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From: Nick Kew <nick@webthing.com>
Date: Mon, 29 Mar 2004 16:24:53 +0100 (BST)
To: w3c-wai-ig@w3.org
Message-ID: <Pine.LNX.4.53.0403291606070.15371@hugin.webthing.com>


It seems to me that a list of links is not the only thing that risks
interrupting the narrative of a page for linear renditions such as speech.

I sometimes write a page designed to render in multiple columns for
majority visible browsers.  Schematically, things like

<h2>Main Story</h2>
<p>here is a first paragraph at the top</p>

<div class="right-inset-30%">
<h3>Some subsidiary story</h3>
<p>bla bla bla</p>
</div>

<p>This continues the main story, flowing around the inset.</p>


This works well in graphical browsers, but breaks the story for
linear browsers.  The alternative of keeping the main story together
loses the ability to float-and-flow for the majority readers.
Also "headers navigation" does nothing for it, because there's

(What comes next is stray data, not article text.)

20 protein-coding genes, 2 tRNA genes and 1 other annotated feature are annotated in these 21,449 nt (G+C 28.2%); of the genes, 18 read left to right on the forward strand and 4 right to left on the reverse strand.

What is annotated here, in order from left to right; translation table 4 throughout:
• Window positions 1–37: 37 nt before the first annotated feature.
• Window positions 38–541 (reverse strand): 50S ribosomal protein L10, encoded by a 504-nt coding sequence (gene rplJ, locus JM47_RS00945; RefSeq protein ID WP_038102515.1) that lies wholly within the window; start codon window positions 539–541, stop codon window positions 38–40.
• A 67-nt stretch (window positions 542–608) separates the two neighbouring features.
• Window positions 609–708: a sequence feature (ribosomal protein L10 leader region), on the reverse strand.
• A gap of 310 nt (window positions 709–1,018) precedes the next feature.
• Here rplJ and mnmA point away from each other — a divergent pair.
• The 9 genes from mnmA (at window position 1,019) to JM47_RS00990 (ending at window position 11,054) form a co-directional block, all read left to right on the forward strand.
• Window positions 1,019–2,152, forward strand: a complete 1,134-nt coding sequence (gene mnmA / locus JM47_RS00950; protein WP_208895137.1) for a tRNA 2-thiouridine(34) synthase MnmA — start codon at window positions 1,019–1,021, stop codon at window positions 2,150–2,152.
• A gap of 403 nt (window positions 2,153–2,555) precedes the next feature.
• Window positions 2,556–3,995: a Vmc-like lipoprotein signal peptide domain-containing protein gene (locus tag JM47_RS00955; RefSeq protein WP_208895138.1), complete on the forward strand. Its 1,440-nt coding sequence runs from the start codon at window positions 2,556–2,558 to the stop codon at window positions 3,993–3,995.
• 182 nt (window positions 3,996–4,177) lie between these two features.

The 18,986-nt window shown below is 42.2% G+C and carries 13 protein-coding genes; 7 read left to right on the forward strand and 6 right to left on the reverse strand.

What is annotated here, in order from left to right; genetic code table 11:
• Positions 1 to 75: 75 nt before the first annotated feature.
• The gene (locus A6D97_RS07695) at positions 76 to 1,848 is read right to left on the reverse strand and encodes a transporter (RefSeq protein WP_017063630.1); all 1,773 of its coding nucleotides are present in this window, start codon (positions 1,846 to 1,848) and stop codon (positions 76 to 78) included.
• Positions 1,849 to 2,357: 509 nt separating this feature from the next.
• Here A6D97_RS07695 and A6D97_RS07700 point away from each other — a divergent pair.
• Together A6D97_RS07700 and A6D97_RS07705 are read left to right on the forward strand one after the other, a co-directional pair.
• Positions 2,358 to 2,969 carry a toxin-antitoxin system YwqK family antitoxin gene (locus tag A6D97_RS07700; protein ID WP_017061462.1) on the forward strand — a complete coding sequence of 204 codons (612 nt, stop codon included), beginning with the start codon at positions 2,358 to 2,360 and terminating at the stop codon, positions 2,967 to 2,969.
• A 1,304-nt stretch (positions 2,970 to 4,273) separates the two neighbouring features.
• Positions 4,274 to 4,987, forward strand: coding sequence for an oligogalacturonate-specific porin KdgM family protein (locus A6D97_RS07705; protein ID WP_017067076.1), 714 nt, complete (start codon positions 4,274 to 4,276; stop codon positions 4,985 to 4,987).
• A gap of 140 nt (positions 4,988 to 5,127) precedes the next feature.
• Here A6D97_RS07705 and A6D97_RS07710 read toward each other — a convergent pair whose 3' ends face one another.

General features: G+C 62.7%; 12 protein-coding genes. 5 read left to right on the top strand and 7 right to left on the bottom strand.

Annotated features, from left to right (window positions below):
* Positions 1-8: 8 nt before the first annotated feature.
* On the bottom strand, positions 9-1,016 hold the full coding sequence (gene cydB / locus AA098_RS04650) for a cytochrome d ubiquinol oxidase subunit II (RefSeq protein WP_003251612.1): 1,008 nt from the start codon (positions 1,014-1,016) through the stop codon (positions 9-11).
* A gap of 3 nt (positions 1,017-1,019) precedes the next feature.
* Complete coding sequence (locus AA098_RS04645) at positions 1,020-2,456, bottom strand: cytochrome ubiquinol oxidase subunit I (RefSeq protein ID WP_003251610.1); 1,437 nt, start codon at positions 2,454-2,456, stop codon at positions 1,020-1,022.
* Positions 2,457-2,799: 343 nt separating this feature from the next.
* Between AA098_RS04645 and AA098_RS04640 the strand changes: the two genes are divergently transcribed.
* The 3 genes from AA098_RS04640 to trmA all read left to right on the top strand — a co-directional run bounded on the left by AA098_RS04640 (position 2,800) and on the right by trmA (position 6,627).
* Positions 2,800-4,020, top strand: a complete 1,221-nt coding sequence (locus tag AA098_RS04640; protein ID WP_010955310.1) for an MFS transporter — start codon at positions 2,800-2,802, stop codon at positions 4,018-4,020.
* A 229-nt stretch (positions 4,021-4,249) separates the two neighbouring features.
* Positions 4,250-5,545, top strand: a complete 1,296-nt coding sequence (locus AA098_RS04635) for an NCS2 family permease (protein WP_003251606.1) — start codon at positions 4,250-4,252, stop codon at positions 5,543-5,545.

logically no header to mark the continuation.


I think perhaps we need to view this kind of situation as a
generalisation of "skip links", and provide a similar kind of
workaround.  I have used the following, and wonder if it is
satisfactory in all realistic cases:

(1) Use the above schematic for the benefit of visual browsers:
(2) Add a "Continue this story" link and a "Main story continued"
    target before and after the insets respectively.
(3) Style the "continue" anchors as "display: none"

The URL in my .sig is a case in point.

-- 
Nick Kew

Nick's manifesto: http://www.htmlhelp.com/~nick/
Received on Monday, 29 March 2004 10:25:33 UTC

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